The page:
A document recently filed with the SEC provides a detailed timeline of the negotiations between Adobe and Figma that paints a picture of how the two companies came together on a $20 billion deal last year.
One point previously unknown is that Adobe approached Figma as early as 2020, and Figma co-founder and CEO Dylan Field met with Adobe representatives several times during those years before finally coming to an agreement in September.
According to the document, preliminary discussions about a possible partnership or acquisition first began in early 2020 when Scott Belsky, Adobe’s chief product officer and executive vice president for Creative Cloud met with Field, but he eventually cut off the discussions, and the startup announced a $50 million Series D in April that year led by Andreessen Horowitz.
Reports pegged the value of the company at that point at $2 billion.
The discussion didn’t end there, however. In early 2021, Field met with Adobe again, this time with CEO Shantanu Narayen, to discuss a possible acquisition, but once again Field ended the discussions without a deal.
By June, Figma secured a $200 million Series E, which valued the company at a whopping $10 billion, per Crunchbase data.
And that’s how it remained until April last year when Belsky and David Wadhwani, president of Adobe’s Digital Media business once again approached Field, and this time the discussions started to heat up.
It would take months for the deal to come together with Field at one point trying to negotiate a higher price of $23 billion, which the company rejected. He even invited another company to bid, known as Party A in the document, and identified by CNBC as Microsoft.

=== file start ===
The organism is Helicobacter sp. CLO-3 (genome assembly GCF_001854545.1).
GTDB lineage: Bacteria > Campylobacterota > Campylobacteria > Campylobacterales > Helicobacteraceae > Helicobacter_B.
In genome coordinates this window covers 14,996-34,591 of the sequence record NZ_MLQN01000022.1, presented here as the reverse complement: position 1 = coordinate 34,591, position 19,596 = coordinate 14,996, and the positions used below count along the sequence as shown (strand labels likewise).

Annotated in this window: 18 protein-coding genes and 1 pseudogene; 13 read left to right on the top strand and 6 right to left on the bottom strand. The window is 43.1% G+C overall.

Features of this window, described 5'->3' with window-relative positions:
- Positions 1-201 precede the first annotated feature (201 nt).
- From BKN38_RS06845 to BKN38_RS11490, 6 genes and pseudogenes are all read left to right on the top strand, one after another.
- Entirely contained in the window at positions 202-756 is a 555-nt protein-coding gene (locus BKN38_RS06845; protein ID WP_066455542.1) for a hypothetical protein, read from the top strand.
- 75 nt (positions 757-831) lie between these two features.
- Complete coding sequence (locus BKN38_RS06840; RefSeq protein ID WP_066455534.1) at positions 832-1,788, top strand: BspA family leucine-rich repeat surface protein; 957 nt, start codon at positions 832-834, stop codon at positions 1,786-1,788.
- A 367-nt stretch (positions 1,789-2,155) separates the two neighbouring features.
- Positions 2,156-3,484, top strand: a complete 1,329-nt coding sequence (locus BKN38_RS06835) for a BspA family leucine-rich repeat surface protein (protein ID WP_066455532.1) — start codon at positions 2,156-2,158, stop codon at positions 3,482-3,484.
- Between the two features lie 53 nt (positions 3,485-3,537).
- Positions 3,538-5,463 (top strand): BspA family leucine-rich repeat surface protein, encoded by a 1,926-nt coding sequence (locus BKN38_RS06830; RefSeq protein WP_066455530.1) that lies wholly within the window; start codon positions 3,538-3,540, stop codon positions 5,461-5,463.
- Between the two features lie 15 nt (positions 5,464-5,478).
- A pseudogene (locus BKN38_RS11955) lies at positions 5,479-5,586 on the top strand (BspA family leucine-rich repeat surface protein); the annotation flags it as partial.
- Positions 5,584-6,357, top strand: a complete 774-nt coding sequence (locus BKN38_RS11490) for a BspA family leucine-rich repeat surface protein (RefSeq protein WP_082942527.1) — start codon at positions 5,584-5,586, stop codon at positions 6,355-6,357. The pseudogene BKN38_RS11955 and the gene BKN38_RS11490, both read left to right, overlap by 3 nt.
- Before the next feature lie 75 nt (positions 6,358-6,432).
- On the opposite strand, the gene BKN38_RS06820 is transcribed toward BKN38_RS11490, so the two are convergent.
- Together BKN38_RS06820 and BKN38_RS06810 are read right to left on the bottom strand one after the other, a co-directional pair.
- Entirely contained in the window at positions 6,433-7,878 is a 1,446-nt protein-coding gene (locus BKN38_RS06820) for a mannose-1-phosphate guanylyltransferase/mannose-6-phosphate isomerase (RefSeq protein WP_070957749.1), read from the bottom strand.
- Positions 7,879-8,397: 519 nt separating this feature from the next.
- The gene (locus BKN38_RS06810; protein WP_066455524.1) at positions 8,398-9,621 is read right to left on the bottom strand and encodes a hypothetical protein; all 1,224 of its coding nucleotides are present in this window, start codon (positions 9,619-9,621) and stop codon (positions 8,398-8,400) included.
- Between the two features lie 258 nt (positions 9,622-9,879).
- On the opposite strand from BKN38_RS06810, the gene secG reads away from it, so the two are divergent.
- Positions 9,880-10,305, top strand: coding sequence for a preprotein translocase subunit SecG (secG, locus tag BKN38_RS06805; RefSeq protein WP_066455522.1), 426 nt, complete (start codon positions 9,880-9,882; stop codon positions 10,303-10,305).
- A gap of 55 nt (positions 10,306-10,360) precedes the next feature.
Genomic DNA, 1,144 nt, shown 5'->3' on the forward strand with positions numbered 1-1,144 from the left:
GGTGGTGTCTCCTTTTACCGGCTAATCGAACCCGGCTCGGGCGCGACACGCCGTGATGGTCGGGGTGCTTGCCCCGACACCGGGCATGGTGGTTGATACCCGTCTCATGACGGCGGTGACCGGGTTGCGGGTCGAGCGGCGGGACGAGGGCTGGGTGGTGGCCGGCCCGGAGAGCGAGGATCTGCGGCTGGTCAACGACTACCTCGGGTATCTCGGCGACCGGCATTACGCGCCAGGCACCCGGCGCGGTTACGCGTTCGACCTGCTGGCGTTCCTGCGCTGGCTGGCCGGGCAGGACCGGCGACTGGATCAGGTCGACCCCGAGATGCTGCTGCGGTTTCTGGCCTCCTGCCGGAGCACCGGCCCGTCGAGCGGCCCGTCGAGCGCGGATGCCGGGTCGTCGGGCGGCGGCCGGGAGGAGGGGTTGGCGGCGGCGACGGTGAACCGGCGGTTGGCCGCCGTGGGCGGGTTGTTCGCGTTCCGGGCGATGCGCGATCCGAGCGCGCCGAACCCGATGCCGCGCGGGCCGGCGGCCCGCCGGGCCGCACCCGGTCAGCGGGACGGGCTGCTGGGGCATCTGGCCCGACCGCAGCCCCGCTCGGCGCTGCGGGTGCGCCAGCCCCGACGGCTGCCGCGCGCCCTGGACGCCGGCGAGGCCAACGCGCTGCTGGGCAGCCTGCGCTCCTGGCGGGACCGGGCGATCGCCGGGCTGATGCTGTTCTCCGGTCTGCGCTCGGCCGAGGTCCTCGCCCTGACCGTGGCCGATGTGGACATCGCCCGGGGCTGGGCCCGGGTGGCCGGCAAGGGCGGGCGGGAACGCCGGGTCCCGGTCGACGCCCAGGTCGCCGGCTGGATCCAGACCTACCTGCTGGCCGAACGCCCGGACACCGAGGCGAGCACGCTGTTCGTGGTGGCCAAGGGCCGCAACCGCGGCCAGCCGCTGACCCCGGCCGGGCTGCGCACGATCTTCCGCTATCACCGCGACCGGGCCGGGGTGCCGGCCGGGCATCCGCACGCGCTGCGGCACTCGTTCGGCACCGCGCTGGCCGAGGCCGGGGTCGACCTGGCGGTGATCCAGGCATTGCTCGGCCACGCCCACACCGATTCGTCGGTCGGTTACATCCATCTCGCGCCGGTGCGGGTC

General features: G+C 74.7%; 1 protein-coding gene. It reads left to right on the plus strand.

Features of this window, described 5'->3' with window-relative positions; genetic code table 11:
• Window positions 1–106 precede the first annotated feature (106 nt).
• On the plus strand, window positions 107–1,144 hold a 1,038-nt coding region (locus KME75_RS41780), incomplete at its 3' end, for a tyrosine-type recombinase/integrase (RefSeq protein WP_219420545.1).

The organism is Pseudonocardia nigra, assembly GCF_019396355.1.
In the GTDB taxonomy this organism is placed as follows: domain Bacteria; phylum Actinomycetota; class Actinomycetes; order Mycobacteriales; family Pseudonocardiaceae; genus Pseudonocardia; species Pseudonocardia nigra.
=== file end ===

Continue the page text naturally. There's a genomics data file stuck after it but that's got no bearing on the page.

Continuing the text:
Microsoft had already agreed to buy Activision Blizzard for $69 billion in January last year, which could account for its reticence to join the bidding. Whatever the reason, the company never put in a bid, according to the report.
Eventually, after lots of additional discussions between legal representatives on both sides of the table, the companies would agree to the $20 billion price tag, which the parties announced on September 15, 2022.
In an interview at TechCrunch Disrupt in October, Field talked about the process, and indicated that in spite of the company’s anti-Adobe rhetoric over the years, he had undertaken regular discussions with Adobe executives going back to as early as 2012, something the SEC timeline supports.
“It’s actually kind of interesting because as part of the acquisition process, you have to make a timeline of events. And I looked back at all the interactions we’ve had with Adobe over the years. The first interaction with Adobe was days after we announced Figma in August 2012,” he said. Field characterized that first meeting as an attempt to recruit them, and while nothing really came of it, they continued to have conversations over the years, which culminated with a $20 billion acquisition offer last year.
At Disrupt, he emphasized that his company was in a good position financially, and this was a choice to team up with Adobe.
“We’re definitely in a great place in terms of choosing our own destiny. We are doubling year over year in terms of our revenue. We’re free cash flow positive. So it wasn’t like, ‘oh, gosh, we need to sell this company.’ That was never the consideration here. Instead, it was what’s the best opportunity to achieve our vision,” Field said at Disrupt.
Regardless, the deal is still subject to regulatory approval, and is facing scrutiny with the U.S Justice Department taking a close look. U.K regulators are also looking into the deal. The EU is expected to as well. If all goes well, Adobe expects the deal to close some time later this year.